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Ford starts testing of its first right-hand-drive Mustang

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 (Ford)

It’s hard to believe that in the 50-year history of the Mustang, Ford Motor Company has never built a version for right-hand-drive markets. Well, all that’s set to change with the sixth-generation car, which has been confirmed as the first Mustang developed for global markets, meaning it will be offered in both left- and right-hand-drive configurations.

Today, Ford revealed its first right-hand-drive Mustang, one of a handful of prototype versions that will be used for calibration testing in a handful of markets. The new Mustang goes on sale in the U.S. this fall, as a 2015 model, and will reach more than more than 110 countries next year including right-hand-drive markets such as the U.K., Australia, India and South Africa (there are 25 confirmed in total).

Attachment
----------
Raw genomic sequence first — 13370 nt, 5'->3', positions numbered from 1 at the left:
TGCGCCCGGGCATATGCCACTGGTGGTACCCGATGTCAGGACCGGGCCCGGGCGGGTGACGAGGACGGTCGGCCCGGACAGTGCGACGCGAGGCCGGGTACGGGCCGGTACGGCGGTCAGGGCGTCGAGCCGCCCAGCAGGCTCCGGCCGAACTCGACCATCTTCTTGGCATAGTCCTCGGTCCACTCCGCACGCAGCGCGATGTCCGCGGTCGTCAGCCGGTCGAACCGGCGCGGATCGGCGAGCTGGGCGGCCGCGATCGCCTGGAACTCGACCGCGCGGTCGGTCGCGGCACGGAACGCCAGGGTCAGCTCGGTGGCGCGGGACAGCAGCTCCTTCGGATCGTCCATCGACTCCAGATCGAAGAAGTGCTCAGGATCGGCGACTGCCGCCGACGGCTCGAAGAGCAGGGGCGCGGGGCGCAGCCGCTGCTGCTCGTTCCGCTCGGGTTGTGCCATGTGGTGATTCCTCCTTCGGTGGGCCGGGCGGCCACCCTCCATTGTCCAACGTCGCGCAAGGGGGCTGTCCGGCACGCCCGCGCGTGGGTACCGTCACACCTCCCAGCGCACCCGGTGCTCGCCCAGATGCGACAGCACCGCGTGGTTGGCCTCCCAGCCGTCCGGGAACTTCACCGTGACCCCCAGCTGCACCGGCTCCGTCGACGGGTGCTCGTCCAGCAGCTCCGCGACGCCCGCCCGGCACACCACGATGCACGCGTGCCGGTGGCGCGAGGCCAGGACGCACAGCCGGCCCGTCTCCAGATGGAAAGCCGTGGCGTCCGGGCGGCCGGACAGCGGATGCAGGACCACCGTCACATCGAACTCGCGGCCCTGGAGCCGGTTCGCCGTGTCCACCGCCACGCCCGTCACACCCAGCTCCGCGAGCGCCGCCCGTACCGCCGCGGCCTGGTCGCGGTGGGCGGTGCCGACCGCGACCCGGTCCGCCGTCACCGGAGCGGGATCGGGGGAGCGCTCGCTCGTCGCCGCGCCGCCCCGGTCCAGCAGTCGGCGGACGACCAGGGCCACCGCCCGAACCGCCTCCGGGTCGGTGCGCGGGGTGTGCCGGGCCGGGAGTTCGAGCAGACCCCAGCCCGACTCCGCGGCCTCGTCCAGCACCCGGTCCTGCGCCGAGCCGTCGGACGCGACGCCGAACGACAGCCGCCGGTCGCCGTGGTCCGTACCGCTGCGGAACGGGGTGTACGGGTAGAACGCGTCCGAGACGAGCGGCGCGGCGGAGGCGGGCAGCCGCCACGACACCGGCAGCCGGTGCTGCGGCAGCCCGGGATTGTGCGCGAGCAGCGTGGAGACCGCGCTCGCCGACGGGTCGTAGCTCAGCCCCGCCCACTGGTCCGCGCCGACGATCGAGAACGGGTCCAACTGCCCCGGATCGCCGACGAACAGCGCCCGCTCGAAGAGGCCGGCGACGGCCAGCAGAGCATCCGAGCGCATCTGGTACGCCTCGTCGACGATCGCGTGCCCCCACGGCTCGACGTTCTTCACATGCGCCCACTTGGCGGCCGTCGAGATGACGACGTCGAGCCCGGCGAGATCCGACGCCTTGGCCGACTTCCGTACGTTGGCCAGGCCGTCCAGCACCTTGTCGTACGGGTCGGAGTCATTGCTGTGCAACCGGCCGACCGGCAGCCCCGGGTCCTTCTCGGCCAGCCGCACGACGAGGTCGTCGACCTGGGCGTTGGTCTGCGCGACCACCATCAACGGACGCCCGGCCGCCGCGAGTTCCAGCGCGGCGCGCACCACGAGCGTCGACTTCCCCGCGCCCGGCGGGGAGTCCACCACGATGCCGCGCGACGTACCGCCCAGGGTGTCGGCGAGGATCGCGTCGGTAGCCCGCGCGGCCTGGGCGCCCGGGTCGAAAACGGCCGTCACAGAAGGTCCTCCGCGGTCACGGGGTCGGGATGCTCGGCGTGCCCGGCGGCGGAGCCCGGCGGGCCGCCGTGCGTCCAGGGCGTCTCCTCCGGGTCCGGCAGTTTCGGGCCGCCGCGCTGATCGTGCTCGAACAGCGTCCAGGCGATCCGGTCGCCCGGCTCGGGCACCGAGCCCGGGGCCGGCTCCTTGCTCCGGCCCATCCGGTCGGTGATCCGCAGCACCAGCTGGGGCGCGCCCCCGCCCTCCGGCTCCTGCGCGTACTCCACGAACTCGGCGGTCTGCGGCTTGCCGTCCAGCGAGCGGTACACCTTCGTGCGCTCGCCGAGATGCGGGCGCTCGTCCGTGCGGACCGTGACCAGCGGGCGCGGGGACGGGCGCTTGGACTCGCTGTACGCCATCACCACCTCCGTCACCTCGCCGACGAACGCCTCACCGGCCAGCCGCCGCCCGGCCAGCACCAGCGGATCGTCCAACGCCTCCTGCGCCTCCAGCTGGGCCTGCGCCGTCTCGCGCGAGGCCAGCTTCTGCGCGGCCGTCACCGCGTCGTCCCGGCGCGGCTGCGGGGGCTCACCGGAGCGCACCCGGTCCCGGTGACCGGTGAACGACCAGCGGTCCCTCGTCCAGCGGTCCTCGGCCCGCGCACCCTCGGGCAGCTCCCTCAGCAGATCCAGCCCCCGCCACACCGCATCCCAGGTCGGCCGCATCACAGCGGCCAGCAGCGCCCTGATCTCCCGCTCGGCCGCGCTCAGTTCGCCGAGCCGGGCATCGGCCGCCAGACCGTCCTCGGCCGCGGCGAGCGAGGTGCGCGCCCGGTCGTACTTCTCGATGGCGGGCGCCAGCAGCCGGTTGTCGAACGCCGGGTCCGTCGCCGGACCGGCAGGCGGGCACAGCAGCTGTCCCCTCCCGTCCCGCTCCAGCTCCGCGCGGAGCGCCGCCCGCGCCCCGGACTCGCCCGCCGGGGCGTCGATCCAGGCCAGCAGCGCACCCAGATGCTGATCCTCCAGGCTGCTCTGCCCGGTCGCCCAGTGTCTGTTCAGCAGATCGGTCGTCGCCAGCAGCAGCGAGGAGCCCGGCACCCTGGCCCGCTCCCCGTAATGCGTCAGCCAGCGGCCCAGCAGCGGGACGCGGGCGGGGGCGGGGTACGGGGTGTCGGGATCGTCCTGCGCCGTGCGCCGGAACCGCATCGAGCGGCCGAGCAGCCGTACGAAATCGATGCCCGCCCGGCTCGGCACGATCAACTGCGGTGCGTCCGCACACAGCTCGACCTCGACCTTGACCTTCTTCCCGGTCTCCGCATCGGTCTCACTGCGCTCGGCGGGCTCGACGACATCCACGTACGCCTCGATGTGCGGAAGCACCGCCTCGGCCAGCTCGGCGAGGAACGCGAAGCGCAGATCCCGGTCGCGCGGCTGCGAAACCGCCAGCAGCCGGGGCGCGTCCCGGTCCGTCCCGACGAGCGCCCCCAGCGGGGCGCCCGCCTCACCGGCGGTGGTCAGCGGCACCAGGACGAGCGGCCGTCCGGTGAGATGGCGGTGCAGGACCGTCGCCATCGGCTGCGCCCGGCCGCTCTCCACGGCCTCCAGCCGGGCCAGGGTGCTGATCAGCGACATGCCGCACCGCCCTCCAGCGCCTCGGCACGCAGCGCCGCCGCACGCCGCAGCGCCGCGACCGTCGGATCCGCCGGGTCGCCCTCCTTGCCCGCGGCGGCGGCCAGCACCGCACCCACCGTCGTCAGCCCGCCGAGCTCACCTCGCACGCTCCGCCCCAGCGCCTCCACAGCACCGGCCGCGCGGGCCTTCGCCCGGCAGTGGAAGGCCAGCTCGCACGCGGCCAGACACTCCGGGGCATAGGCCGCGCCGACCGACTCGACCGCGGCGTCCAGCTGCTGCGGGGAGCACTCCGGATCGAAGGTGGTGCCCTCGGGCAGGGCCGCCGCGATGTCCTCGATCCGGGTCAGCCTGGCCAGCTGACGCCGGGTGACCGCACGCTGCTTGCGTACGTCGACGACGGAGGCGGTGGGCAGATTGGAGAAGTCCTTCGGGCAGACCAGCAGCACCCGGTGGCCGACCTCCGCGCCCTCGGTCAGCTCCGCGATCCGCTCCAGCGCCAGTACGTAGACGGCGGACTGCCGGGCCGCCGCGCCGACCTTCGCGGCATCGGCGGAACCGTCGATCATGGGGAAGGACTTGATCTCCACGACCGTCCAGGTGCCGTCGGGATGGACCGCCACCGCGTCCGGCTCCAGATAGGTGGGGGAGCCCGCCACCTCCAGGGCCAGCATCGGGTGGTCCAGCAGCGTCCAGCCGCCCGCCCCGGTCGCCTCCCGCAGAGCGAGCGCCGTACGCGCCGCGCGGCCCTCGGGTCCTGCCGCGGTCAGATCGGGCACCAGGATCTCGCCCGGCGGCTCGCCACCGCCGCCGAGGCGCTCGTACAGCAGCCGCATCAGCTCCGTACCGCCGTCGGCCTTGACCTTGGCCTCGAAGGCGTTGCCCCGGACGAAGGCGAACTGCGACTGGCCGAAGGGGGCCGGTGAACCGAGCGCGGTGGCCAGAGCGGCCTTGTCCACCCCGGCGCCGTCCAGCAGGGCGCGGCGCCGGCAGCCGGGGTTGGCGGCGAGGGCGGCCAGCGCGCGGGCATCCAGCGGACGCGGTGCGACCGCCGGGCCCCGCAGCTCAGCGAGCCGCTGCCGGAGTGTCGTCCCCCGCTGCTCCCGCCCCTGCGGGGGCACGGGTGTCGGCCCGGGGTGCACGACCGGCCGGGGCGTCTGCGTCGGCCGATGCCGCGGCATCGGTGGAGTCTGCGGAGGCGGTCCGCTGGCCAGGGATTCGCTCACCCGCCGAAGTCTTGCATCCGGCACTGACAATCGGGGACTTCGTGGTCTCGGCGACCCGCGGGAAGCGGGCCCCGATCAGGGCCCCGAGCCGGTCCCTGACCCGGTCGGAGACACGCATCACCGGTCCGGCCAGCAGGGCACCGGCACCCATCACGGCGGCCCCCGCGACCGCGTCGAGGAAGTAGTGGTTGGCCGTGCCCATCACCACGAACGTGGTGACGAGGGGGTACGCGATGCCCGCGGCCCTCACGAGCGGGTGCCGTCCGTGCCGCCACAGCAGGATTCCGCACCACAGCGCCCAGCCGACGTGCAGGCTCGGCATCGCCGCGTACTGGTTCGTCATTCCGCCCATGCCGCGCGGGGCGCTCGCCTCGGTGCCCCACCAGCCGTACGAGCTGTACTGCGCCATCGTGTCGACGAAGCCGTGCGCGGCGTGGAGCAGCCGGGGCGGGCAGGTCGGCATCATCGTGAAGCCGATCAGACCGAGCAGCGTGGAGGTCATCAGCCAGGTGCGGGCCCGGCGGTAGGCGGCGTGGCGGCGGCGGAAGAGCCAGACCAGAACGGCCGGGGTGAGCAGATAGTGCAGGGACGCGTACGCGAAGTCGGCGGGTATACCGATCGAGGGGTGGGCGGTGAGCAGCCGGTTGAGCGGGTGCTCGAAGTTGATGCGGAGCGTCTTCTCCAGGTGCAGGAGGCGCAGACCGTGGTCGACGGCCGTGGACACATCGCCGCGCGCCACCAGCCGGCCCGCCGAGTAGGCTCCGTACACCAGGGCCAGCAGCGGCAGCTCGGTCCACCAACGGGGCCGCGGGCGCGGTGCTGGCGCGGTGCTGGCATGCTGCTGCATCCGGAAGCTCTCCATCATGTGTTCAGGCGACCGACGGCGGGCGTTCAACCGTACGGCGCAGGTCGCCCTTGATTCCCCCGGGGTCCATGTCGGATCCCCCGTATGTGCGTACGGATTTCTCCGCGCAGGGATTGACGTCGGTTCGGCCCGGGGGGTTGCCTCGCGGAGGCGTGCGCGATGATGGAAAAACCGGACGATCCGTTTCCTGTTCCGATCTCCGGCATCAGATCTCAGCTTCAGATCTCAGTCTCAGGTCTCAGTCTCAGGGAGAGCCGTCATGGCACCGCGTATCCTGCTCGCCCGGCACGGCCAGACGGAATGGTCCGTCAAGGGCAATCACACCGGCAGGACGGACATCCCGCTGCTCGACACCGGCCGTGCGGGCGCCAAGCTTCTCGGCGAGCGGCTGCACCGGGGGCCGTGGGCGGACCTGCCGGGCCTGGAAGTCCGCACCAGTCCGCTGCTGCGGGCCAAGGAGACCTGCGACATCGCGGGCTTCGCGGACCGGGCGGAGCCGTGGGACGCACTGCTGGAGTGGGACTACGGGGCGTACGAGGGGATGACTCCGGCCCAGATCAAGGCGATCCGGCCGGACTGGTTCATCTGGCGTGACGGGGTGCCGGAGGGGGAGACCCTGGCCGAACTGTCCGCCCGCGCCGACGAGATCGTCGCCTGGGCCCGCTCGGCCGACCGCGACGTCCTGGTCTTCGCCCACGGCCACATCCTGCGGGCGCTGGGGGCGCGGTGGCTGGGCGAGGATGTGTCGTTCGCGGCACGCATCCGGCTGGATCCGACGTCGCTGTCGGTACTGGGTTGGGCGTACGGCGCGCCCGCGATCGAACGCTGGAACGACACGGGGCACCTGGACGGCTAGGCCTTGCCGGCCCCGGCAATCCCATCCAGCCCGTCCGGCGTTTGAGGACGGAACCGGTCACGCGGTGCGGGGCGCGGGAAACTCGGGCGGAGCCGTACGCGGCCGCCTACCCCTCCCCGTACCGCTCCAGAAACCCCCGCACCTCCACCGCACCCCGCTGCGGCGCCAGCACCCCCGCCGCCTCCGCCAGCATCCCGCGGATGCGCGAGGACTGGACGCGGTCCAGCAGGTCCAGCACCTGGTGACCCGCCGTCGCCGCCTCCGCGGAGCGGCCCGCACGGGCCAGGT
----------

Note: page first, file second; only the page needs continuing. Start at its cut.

While the U.S. is the largest market for the Mustang, with more than 9.2 million sales since the car’s debut in 1964, more than 161,000 examples have been sold outside of North America in that time, usually via private imports. And, some of these private imports have been done by firms specializing in swapping the steering wheel from the left to the right.

The 2015 Mustang will be available with three engine configurations—base V-6, Mustang EcoBoost and Mustang GT—but most overseas markets are expected to only receive the four-cylinder Mustang EcoBoost model and V-8-powered Mustang GT. Further down the track will be the high-performance variants, the first of which will be a new SVT-enhanced version thought to be labeled a Mustang GT350.